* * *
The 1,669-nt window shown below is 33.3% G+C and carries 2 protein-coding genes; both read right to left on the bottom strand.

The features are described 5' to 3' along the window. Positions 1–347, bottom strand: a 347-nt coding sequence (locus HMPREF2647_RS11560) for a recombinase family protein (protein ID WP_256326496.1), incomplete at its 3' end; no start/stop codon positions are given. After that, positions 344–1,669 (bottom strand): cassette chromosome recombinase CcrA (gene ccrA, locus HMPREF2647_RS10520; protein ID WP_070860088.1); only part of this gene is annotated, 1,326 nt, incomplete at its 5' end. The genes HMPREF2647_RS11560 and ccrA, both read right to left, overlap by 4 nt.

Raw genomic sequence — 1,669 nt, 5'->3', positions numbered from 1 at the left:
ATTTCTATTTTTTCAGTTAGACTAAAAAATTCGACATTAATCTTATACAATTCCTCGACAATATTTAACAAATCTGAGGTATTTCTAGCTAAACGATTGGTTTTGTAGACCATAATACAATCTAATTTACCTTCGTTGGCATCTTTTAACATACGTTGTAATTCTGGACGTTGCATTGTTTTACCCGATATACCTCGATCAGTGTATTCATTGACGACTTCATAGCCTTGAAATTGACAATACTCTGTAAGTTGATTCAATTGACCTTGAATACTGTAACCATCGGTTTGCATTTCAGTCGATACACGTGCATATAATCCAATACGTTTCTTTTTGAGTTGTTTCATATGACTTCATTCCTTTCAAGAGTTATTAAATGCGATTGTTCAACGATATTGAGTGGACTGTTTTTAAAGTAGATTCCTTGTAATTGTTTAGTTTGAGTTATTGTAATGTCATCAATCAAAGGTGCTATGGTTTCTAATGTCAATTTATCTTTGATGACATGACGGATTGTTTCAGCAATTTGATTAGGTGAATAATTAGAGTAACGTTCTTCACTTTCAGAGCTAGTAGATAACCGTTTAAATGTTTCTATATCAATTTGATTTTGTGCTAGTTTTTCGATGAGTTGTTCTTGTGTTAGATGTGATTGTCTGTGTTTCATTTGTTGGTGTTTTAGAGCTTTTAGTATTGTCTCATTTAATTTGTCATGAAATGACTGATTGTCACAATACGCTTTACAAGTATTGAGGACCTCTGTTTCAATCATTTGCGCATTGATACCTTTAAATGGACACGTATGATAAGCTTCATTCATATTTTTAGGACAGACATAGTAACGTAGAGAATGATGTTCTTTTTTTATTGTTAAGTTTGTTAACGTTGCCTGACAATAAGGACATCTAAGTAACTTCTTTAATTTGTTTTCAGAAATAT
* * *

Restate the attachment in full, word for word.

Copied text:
The 1,669-nt window shown below is 33.3% G+C and carries 2 protein-coding genes; both read right to left on the bottom strand.

The features are described 5' to 3' along the window. Positions 1–347, bottom strand: a 347-nt coding sequence (locus HMPREF2647_RS11560) for a recombinase family protein (protein ID WP_256326496.1), incomplete at its 3' end; no start/stop codon positions are given. After that, positions 344–1,669 (bottom strand): cassette chromosome recombinase CcrA (gene ccrA, locus HMPREF2647_RS10520; protein ID WP_070860088.1); only part of this gene is annotated, 1,326 nt, incomplete at its 5' end. The genes HMPREF2647_RS11560 and ccrA, both read right to left, overlap by 4 nt.

Raw genomic sequence — 1,669 nt, 5'->3', positions numbered from 1 at the left:
ATTTCTATTTTTTCAGTTAGACTAAAAAATTCGACATTAATCTTATACAATTCCTCGACAATATTTAACAAATCTGAGGTATTTCTAGCTAAACGATTGGTTTTGTAGACCATAATACAATCTAATTTACCTTCGTTGGCATCTTTTAACATACGTTGTAATTCTGGACGTTGCATTGTTTTACCCGATATACCTCGATCAGTGTATTCATTGACGACTTCATAGCCTTGAAATTGACAATACTCTGTAAGTTGATTCAATTGACCTTGAATACTGTAACCATCGGTTTGCATTTCAGTCGATACACGTGCATATAATCCAATACGTTTCTTTTTGAGTTGTTTCATATGACTTCATTCCTTTCAAGAGTTATTAAATGCGATTGTTCAACGATATTGAGTGGACTGTTTTTAAAGTAGATTCCTTGTAATTGTTTAGTTTGAGTTATTGTAATGTCATCAATCAAAGGTGCTATGGTTTCTAATGTCAATTTATCTTTGATGACATGACGGATTGTTTCAGCAATTTGATTAGGTGAATAATTAGAGTAACGTTCTTCACTTTCAGAGCTAGTAGATAACCGTTTAAATGTTTCTATATCAATTTGATTTTGTGCTAGTTTTTCGATGAGTTGTTCTTGTGTTAGATGTGATTGTCTGTGTTTCATTTGTTGGTGTTTTAGAGCTTTTAGTATTGTCTCATTTAATTTGTCATGAAATGACTGATTGTCACAATACGCTTTACAAGTATTGAGGACCTCTGTTTCAATCATTTGCGCATTGATACCTTTAAATGGACACGTATGATAAGCTTCATTCATATTTTTAGGACAGACATAGTAACGTAGAGAATGATGTTCTTTTTTTATTGTTAAGTTTGTTAACGTTGCCTGACAATAAGGACATCTAAGTAACTTCTTTAATTTGTTTTCAGAAATAT